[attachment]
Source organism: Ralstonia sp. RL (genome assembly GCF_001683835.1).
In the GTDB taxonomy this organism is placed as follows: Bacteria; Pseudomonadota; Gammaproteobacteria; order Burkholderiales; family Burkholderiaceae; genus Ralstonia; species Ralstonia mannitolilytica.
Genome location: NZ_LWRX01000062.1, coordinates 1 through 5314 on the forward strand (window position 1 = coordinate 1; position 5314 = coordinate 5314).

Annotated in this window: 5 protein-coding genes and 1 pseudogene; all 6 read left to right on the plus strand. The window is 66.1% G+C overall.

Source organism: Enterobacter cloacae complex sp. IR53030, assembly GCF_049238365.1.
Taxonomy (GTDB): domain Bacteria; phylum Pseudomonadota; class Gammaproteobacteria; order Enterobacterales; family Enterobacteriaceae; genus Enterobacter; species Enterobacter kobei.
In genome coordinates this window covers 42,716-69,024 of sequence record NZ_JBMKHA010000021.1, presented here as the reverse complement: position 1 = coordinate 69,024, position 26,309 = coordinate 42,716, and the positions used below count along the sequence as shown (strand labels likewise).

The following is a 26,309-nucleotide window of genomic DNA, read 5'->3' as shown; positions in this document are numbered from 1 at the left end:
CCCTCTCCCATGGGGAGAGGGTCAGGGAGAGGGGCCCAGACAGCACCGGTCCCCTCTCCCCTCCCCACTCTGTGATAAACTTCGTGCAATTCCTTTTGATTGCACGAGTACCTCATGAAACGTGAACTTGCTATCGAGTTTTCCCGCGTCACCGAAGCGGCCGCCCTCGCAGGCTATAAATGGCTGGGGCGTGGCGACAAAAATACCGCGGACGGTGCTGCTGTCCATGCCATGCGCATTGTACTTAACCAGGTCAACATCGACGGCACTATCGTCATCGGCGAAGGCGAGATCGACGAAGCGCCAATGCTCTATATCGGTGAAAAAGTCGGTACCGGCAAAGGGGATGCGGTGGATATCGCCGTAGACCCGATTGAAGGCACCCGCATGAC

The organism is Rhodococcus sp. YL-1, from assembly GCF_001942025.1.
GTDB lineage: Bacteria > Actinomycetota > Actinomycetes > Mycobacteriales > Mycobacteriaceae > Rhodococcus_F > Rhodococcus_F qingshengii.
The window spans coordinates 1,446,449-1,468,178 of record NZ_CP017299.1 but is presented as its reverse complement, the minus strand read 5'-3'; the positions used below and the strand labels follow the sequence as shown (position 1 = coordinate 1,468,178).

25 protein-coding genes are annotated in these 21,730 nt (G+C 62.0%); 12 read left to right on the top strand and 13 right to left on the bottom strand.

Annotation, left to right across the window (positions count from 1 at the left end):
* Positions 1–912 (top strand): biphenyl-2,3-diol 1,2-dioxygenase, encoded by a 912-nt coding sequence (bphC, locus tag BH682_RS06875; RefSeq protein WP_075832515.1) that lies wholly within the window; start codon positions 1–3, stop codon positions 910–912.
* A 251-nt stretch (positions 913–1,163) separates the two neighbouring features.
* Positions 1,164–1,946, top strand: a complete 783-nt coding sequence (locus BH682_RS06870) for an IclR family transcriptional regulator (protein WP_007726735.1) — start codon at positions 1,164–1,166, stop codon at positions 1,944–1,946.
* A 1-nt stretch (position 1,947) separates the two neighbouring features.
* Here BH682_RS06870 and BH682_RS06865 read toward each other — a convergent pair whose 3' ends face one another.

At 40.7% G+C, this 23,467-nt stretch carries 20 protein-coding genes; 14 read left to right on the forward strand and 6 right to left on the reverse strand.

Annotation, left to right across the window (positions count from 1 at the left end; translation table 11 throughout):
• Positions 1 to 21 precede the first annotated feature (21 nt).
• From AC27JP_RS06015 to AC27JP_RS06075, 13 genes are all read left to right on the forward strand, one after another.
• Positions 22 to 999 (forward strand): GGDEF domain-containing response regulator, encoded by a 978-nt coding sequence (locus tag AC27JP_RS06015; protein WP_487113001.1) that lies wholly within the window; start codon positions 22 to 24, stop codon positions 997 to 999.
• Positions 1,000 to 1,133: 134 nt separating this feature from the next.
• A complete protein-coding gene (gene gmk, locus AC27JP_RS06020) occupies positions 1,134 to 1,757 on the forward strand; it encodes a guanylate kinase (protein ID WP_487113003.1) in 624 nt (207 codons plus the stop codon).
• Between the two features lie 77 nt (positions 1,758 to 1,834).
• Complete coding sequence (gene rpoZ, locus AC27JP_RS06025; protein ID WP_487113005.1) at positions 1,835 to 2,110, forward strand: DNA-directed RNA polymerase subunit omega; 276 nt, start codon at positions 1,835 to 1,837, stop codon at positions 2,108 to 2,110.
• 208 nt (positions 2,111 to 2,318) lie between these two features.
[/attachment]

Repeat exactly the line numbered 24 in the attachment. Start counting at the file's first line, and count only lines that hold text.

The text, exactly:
• Positions 22 to 999 (forward strand): GGDEF domain-containing response regulator, encoded by a 978-nt coding sequence (locus tag AC27JP_RS06015; protein WP_487113001.1) that lies wholly within the window; start codon positions 22 to 24, stop codon positions 997 to 999.